A Brief Explanation of the Brahma Chicken
                                                                             By: Annila Bean
 
The Brahma Chicken is a large, but gentle breed of chicken. It is unclear where this particular breed originated from, but people have theorized it was developed in America, by birds with heavily feathered legs, but was imported in the 1840’s by a Chinese port of Shanghai; thus giving the chicken the nickname: “The Shanghai Birds”.
The Brahmas’ name was chosen by the Poultry Judges of Boston, in 1852. It was originally named: Brahmapootra, before the name was then shortened to what we know today: Brahma.
Brahmas’ are good egg-layers. Unlike some chickens, Brahma’s lay their large brown eggs all year-round. They can lay about 150 eggs per year.  The Light and Dark Brahmas’ were included in first “Standard of Perfection” of the “American Poultry Association” in 1874, the Buff Brahma variant was added sometime later; between 1924 and 1929.
The Light Brahmas’ main color is white, with black hackles based in white, and a black tail. The Dark Brahma’s however, have the most notable to tell between the Hens’ and the Cocks: The hens are a dark gray and white coloration, with the hackle being the same color as the light; The cocks’ have black and white hackles and saddle feathers, plus a black base and tail. The Buff variant colors the same pattern of black as the light, but with a golden buff base color instead of white.
The weight average for the Brahmas’ are about: 5.5kg (12 lbs) for cocks, and 4.5kg (9.9lbs) for hens.                         

The Brahma was an important meat bird in America from the 1850s to about 1930


Citations: https://livestockconservancy.org/index.php/heritage/internal/brahma


 " APA Recognized Breeds and Varieties: As of January 1, 2012. American Poultry Association. Archived 4 November 2017.
Liste des races et variétés homologuée dans les pays EE (28.04.2013). Entente Européenne d’Aviculture et de Cuniculture. Archived 16 June 2013.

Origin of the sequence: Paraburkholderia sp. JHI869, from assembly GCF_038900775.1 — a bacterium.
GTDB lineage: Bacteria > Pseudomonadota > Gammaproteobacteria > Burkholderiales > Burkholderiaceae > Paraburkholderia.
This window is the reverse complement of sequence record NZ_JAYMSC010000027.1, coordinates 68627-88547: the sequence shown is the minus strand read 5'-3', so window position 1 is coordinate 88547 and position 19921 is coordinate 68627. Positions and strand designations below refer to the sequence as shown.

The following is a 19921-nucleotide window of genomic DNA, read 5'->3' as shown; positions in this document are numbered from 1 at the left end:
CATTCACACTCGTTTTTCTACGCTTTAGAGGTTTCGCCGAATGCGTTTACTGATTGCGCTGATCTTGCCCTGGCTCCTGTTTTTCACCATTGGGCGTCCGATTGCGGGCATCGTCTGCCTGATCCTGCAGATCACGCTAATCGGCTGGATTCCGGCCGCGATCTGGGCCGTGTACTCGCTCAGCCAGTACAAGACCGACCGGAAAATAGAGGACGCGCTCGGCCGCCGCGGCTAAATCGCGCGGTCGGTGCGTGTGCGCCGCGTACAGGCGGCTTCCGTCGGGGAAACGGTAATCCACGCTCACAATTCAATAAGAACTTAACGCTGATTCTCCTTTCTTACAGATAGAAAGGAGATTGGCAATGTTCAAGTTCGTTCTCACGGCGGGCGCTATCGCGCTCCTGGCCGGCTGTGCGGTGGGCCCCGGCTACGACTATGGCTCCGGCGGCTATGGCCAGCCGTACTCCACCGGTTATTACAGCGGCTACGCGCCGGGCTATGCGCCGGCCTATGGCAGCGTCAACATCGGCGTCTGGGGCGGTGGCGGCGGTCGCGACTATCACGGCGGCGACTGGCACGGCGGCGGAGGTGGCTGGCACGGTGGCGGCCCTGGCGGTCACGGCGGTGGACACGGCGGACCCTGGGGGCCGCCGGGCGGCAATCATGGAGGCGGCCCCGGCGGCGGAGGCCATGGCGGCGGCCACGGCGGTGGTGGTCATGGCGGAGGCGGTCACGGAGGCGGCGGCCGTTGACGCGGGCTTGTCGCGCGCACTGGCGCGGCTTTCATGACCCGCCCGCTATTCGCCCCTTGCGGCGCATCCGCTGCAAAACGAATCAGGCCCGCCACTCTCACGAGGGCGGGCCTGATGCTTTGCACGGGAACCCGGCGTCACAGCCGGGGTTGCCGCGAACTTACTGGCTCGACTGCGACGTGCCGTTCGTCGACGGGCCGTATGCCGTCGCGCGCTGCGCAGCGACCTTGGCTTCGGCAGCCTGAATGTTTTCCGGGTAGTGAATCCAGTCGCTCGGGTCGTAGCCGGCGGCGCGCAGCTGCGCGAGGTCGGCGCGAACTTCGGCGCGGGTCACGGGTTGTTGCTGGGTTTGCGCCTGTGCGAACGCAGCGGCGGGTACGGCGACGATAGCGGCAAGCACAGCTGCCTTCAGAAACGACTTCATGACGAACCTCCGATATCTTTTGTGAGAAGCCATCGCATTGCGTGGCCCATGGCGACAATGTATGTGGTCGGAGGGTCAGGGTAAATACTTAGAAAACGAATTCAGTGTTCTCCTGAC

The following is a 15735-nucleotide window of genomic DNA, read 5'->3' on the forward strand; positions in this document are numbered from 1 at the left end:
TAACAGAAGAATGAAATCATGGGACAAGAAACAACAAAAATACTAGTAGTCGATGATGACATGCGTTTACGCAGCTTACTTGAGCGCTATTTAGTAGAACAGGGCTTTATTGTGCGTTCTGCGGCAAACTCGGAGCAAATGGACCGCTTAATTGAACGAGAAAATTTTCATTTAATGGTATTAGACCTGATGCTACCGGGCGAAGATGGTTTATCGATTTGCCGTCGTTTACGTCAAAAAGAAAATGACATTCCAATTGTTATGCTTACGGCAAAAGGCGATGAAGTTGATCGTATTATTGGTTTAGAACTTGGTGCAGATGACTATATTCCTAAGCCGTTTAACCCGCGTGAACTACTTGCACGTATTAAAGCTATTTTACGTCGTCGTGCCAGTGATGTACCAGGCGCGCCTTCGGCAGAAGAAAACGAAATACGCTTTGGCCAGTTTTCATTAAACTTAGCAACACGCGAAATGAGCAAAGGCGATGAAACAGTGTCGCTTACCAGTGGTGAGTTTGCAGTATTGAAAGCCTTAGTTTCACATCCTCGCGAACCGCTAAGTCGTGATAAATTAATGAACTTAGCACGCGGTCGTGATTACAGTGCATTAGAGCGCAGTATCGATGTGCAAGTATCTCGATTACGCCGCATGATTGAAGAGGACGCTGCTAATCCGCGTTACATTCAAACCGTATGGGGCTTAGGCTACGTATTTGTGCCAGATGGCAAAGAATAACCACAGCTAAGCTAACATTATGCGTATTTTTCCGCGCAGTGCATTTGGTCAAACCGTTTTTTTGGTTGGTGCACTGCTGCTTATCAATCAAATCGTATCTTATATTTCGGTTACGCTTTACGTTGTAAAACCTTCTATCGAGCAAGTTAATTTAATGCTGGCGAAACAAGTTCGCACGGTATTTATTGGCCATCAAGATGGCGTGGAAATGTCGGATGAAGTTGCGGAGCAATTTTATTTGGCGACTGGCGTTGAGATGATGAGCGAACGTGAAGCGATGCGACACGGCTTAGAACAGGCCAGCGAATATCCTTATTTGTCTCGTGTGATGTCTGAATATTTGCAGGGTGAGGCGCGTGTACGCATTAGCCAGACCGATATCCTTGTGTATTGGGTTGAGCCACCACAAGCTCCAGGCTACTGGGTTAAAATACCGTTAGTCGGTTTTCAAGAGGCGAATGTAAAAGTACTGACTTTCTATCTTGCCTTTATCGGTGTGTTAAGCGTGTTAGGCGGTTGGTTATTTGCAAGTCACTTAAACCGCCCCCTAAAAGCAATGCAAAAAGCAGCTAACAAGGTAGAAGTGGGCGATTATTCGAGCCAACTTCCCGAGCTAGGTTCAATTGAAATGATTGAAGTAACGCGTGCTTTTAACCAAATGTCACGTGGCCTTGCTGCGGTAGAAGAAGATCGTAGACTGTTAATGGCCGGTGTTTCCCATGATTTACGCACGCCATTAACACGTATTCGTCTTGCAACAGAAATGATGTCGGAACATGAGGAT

Breed Classification. Poultry Club of Great Britain. Archived 12 June 2018.
Victoria Roberts (2008). British poultry standards: complete specifications and judging points of all standardized breeds and varieties of poultry as compiled by the specialist breed clubs and recognised by the Poultry Club of Great Britain. Oxford: Blackwell. ISBN 9781405156424.
Brahma Chicken. The Livestock Conservatory. Accessed December 2018.
George Pickering Burnham (1874). The China Fowl: Shanghae, Cochin, and "Brahma". Melrose, Massachusetts: Rand, Avery and Co.
[s.n.] (1954). Breeds of Chickens For Meat and Egg Production. Farmers' Bulletin 2065. Washington, D.C.: United States Department of Agriculture. Pages 14–15.
Cyril Hrnčár, Monika Hässlerová, Jozef Bujko (2013). The Effect of Oviposition Time on Egg Quality Parameters in Brown Leghorn, Oravka and Brahma Hens. Scientific Papers: Animal Science and Biotechnologies 46 (1). "

Citations From wikipedia site used in reasearch

                                                          A Brief Explanation of the:                                                                                                                       

                                                            Plymouth Rock Chicken

                                                                       By: Annila Bean